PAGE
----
According to my handy-dandy weather widget, it’s going to hit 100 degrees today — which says nothing about how hot it will actually feel once you factor in the humidity. Chances are, it’ll be absolutely wretched yet again. But such are Nebraska summers, which can leave you just as drenched in sweat at midnight as at high noon.
During these hot and muggy days, I find myself retreating more and more into music that conjures up cooler climes. Which means that I probably listen to a lot more shoegazer pop than I’m normally inclined to. The sound of breathy vocals and layers of shimmering, glittering guitars is always something I identify with icicles, snowstorms, and other wintry clichés. And during these days, where just taking a few steps can have you mopping your brow, I’ll take anything I can get that will at least make me think the mercury has dropped a few days.
Airiel’s music is replete with shimmering guitars, chilled atmospherics, and intertwined male/female vocals that conjures up the great shoegazers of yore: Lush, Swervedriver, The Boo Radleys, et al. Like many of the “newgazers” (though Airiel has, in fact, been around for ten years), their music is firmly rooted in the sounds of the genre’s past, which might lead to a sense that Airiel is shamelessly ripping off their (admittedly obvious) influences. Which might be true if we were dealing with a genre that wasn’t so expansive and forward-looking.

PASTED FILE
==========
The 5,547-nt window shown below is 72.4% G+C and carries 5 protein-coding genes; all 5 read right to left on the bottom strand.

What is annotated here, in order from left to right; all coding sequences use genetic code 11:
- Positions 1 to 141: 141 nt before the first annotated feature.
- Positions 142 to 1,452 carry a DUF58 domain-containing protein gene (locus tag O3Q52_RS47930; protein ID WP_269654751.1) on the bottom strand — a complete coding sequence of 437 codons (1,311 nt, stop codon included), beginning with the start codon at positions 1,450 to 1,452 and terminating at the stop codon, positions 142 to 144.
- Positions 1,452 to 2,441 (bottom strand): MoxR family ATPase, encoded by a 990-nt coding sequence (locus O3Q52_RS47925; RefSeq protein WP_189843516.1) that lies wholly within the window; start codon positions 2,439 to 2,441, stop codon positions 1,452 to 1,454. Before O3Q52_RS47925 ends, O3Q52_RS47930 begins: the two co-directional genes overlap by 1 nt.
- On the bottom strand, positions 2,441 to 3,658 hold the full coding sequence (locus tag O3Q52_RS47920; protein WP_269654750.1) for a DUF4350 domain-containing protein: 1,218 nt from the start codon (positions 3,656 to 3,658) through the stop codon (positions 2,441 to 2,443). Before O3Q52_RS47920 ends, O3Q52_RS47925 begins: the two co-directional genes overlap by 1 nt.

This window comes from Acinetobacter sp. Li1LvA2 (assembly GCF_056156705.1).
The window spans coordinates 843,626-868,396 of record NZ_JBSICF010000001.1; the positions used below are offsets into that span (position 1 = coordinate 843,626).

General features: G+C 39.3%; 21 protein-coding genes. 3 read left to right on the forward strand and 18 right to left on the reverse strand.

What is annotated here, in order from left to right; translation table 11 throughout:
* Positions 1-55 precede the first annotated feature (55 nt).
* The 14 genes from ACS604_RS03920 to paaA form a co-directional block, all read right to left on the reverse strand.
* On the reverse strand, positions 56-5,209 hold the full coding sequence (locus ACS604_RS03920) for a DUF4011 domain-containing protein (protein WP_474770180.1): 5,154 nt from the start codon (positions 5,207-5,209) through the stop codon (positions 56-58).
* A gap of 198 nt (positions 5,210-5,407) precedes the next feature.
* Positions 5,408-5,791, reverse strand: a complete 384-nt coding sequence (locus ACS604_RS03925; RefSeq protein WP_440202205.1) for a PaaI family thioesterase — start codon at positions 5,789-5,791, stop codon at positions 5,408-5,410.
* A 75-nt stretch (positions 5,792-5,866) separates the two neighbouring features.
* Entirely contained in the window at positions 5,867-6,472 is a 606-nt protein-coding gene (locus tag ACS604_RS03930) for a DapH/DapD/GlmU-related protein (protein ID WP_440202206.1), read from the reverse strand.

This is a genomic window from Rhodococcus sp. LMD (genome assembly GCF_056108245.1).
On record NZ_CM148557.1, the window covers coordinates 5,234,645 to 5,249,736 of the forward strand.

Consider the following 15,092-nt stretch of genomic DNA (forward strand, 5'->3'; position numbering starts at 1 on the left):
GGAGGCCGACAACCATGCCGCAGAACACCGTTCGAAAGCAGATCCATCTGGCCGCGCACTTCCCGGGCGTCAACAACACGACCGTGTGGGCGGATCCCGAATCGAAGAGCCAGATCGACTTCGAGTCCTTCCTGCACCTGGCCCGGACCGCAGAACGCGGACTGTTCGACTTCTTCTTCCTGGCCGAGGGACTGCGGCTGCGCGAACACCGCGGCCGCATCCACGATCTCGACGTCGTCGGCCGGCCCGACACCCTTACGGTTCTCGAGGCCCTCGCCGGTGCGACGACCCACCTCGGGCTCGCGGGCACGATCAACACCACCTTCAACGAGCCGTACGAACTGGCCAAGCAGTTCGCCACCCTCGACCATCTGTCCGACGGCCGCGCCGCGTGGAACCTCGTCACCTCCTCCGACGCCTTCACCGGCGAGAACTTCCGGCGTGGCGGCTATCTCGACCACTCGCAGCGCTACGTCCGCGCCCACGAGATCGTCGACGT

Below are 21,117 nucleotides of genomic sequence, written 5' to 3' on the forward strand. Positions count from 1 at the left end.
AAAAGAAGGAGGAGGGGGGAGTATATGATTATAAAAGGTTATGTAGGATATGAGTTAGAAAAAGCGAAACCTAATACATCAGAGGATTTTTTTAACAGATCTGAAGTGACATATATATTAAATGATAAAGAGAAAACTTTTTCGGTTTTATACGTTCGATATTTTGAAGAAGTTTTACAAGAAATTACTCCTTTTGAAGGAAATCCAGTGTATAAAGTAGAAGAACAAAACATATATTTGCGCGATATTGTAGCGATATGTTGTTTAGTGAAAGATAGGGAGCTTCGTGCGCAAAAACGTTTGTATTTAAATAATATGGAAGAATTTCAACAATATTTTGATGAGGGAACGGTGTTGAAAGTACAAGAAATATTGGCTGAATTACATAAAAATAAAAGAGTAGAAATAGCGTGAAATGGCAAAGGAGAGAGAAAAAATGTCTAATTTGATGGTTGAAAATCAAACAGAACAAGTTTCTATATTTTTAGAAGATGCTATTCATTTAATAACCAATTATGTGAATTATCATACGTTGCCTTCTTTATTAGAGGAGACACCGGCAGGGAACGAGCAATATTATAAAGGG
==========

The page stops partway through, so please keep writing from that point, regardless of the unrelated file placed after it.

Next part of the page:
Airiel has released a number of EPs, singles, and seven and ten inches throughout their career, but they’ve yet to release an honest-to-goodness full-length. That changes August 29, 2007, when The Battle of Sealand is released on Highwheel Records. Airiel has a slew of MP3s from many of their releases, including one titled “Thinktank” from The Battle of Sealand, on their website, and they’re all well worth your bandwidth — doubly so if you’re a fan of shoegazer pop.
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I've also written for Christ and Pop Culture, ScreenAnarchy, Filmwell, and Christian Research Journal. I pay the bills by creating beautiful user interfaces and websites for Firespring and Red Bicycle.